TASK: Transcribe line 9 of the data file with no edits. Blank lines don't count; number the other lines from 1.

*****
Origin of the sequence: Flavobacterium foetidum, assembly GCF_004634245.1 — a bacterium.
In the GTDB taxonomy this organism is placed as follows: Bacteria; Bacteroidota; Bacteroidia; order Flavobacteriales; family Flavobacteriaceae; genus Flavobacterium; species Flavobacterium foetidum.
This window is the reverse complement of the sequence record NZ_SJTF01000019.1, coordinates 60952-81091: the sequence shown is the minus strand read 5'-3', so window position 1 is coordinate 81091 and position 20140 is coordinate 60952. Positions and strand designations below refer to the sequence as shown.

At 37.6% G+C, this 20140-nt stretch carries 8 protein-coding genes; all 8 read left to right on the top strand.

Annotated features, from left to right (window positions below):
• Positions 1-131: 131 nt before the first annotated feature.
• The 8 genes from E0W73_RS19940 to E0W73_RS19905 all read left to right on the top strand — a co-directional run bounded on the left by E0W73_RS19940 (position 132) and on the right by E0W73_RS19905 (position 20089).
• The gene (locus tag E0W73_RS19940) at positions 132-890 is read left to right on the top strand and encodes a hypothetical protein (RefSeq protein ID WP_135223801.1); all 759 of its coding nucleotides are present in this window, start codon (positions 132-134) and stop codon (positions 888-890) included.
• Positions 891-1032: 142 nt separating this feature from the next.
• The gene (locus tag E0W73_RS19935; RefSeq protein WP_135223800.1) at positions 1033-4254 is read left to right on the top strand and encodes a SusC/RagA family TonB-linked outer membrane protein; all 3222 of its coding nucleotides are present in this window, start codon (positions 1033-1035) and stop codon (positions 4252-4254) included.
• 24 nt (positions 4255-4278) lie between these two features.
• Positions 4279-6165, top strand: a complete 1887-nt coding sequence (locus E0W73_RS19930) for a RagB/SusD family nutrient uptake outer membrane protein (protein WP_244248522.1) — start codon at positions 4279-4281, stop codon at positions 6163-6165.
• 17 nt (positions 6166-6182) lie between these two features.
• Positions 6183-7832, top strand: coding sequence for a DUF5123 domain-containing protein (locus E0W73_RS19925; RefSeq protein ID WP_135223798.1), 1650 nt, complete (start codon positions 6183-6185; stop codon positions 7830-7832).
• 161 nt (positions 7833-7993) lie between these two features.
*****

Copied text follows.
• Positions 891-1032: 142 nt separating this feature from the next.